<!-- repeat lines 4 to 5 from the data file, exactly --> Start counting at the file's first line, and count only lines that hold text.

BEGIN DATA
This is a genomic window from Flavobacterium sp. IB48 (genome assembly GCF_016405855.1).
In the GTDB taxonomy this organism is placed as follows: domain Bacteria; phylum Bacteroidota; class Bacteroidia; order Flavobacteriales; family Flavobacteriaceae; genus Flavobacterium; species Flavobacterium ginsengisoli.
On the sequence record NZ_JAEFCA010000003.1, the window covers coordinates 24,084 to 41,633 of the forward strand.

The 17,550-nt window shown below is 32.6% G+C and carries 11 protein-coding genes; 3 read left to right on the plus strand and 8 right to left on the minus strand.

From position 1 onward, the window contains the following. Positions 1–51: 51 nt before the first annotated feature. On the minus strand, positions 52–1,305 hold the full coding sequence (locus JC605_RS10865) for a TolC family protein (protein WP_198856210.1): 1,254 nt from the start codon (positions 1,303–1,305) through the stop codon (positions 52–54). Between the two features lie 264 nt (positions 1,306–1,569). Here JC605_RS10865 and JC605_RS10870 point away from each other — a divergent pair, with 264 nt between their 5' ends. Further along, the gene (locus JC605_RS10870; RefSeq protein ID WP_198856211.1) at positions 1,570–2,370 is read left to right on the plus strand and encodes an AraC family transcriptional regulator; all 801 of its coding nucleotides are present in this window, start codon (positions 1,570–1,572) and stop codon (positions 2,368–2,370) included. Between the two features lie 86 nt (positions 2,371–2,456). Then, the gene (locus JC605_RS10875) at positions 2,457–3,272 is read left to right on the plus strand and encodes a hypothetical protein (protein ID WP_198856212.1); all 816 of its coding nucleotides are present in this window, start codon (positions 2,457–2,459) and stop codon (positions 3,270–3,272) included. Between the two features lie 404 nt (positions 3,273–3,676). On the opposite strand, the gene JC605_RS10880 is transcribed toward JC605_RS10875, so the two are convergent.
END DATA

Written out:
The 17,550-nt window shown below is 32.6% G+C and carries 11 protein-coding genes; 3 read left to right on the plus strand and 8 right to left on the minus strand.

From position 1 onward, the window contains the following. Positions 1–51: 51 nt before the first annotated feature. On the minus strand, positions 52–1,305 hold the full coding sequence (locus JC605_RS10865) for a TolC family protein (protein WP_198856210.1): 1,254 nt from the start codon (positions 1,303–1,305) through the stop codon (positions 52–54). Between the two features lie 264 nt (positions 1,306–1,569). Here JC605_RS10865 and JC605_RS10870 point away from each other — a divergent pair, with 264 nt between their 5' ends. Further along, the gene (locus JC605_RS10870; RefSeq protein ID WP_198856211.1) at positions 1,570–2,370 is read left to right on the plus strand and encodes an AraC family transcriptional regulator; all 801 of its coding nucleotides are present in this window, start codon (positions 1,570–1,572) and stop codon (positions 2,368–2,370) included. Between the two features lie 86 nt (positions 2,371–2,456). Then, the gene (locus JC605_RS10875) at positions 2,457–3,272 is read left to right on the plus strand and encodes a hypothetical protein (protein ID WP_198856212.1); all 816 of its coding nucleotides are present in this window, start codon (positions 2,457–2,459) and stop codon (positions 3,270–3,272) included. Between the two features lie 404 nt (positions 3,273–3,676). On the opposite strand, the gene JC605_RS10880 is transcribed toward JC605_RS10875, so the two are convergent.